Pandemic Pregnancies

Pandemic Pregnancies: What You Need to Know

Even during the pandemic, it’s still possible to have a normal pregnancy and deliver a healthy baby. Read on to learn more about things to consider and COVID-19 vaccines before and during pregnancy.

Vaccinations During Pregnancy

The Centers for Disease Control and Prevention (CDC) urges vaccination among people who are pregnant, recently pregnant (including those who are lactating), who are trying to become pregnant now, or who might be pregnant in the future. The CDC strongly recommends a COVID-19 vaccination either before or during pregnancy because the benefits of vaccination outweigh known or potential risks. Studies have confirmed that the vaccine is safe in all stages of pregnancy and does not cause fertility problems.

As of September 2021, there have been more than 125,000 laboratory-confirmed cases of COVID-19 in people who are pregnant (including those who are lactating). According to data from the COVID-19 Associated Hospitalization Surveillance Network (COVID-NET), 97% of hospitalized pregnant people with confirmed COVID-19 infections were unvaccinated.

If You’re Not Yet Pregnant, But Want to Be

If you and your partner stay healthy, COVID-19 itself will not affect your ability to conceive. Staying healthy during the pandemic includes taking precautions such as wearing a mask when appropriate and washing your hands frequently.

COVID-19 hasn’t just made an impact on health, it has badly damaged our economy, jeopardized funding for public programs, had a significant impact on our health care system, and profoundly affected almost every part of life in this country. Other facts to consider:

  • Once you are pregnant, you will have to see the doctor regularly to protect your health and the health of your baby. Although some of these visits can be done with a telehealth screening, many of these visits will have to be in-person. AltaMed and other health facilities are taking precautions to keep patients and staff safe, but it is impossible to eliminate every risk.
  • The costs of trying to get pregnant, receiving prenatal care, delivery, and follow-up care can add up. If your job or your health insurance aren’t secure, it may be tough to cover the expenses.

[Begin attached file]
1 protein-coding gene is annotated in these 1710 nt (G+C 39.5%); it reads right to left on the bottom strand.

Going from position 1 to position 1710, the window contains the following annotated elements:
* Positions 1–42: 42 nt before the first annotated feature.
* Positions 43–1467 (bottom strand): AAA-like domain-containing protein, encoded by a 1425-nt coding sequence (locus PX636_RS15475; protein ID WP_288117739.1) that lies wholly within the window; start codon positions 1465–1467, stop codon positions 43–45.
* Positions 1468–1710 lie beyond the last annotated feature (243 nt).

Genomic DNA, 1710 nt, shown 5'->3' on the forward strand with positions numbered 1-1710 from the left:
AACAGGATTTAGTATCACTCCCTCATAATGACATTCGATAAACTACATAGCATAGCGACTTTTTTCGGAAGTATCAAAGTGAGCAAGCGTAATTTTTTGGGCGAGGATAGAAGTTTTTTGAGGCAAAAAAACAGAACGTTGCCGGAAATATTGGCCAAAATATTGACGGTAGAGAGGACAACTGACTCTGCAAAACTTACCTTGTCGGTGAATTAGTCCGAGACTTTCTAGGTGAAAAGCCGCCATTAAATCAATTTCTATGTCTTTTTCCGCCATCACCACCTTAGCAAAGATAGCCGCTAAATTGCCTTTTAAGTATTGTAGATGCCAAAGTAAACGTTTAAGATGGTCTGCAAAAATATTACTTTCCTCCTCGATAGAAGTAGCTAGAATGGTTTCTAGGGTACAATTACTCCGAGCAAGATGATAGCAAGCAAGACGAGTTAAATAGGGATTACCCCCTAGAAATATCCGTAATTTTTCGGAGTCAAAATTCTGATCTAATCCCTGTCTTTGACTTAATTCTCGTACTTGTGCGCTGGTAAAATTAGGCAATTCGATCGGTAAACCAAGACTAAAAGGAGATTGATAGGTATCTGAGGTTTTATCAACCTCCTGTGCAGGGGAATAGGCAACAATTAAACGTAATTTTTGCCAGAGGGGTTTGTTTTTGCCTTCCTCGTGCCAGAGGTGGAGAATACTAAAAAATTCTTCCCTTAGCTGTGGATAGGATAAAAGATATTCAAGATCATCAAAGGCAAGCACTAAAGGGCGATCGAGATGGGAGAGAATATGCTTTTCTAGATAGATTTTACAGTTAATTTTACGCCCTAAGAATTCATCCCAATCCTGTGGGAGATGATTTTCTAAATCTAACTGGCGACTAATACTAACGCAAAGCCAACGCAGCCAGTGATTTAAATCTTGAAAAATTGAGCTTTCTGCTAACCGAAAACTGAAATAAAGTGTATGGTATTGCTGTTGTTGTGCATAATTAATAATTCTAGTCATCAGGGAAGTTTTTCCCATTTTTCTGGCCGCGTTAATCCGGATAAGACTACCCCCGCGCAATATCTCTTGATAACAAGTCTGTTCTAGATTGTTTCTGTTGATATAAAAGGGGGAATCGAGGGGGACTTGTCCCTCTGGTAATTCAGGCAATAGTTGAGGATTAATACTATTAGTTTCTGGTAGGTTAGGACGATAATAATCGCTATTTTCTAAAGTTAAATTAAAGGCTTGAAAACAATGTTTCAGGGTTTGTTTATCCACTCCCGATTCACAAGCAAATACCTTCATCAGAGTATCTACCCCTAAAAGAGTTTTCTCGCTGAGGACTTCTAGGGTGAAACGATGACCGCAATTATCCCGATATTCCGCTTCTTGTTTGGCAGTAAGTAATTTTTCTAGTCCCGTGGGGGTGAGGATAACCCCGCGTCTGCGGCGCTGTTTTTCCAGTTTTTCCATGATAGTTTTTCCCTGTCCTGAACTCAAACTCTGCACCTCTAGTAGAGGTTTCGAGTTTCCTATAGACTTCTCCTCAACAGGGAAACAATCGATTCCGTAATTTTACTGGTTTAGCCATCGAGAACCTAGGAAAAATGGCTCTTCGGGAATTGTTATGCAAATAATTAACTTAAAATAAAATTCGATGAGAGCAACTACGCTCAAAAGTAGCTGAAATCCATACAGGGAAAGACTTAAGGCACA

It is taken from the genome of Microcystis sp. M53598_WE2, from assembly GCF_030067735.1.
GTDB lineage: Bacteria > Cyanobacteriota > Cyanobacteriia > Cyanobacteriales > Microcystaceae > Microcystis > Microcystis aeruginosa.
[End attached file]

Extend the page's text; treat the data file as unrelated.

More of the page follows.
• As Los Angeles struggles with coronavirus and asks people to avoid unnecessary trips, you may find yourself with less in-person support from friends and family. And, whether you’re trying to get pregnant, are pregnant, or already have a baby, mixing with people outside of your household could potentially expose you to COVID-19.

No matter what’s happening in the world, it’s a good idea to have a discussion with your doctor and your partner before attempting to become pregnant. None of this information is a substitute for those conversations, just information to consider.

Doctor Performing an Ultrasound on a Woman

If You’re Already Pregnant, There are Risks, But They’re Low

Congratulations if you’re expecting. If you stay healthy, coronavirus probably won’t jeopardize your pregnancy or your baby. Even if you do get coronavirus, the risk of transmitting it to your baby is very low. Unfortunately, there haven’t been many high-quality scientific studies to shed light on all of the potential risks.

However, if you do contract coronavirus and develop serious symptoms, this may increase your risks for pregnancy complications, including pre-term birth. More intensive research is needed to confirm, but scientists also believe that simply being pregnant can make you vulnerable to more severe cases of COVID-19.

All the precautions for people who want to become pregnant apply here, too. Even though you will likely be at home, caring for your infant for some time, professional child-care could be a big question mark. Even asking your closest relatives for help could expose you and your baby to COVID-19 risks unless they are already living in your household.

Pregnant Woman Getting a Vaccine

Still Not Sure? Talk to Your Doctor

Even if you already have children, the decision to get pregnant can change your life and your family, and that’s especially true now. Talk to your doctor. Having an informed medical opinion about your unique health history and risks, as well as the current state of COVID-19, may help you make up your mind. And if you are already pregnant, rest assured knowing that AltaMed is here for all your prenatal care needs.

Doctors and public health officials urge everyone, including those who are pregnant or wish to be, to get their flu shots early this year. Schedule an appointment to get your immunizations today. Flu shots are safe for pregnant woman and their babies, no matter what trimester. It’s one more way to protect yourself and your entire family.

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Pandemic Pregnancies: What You Need to Know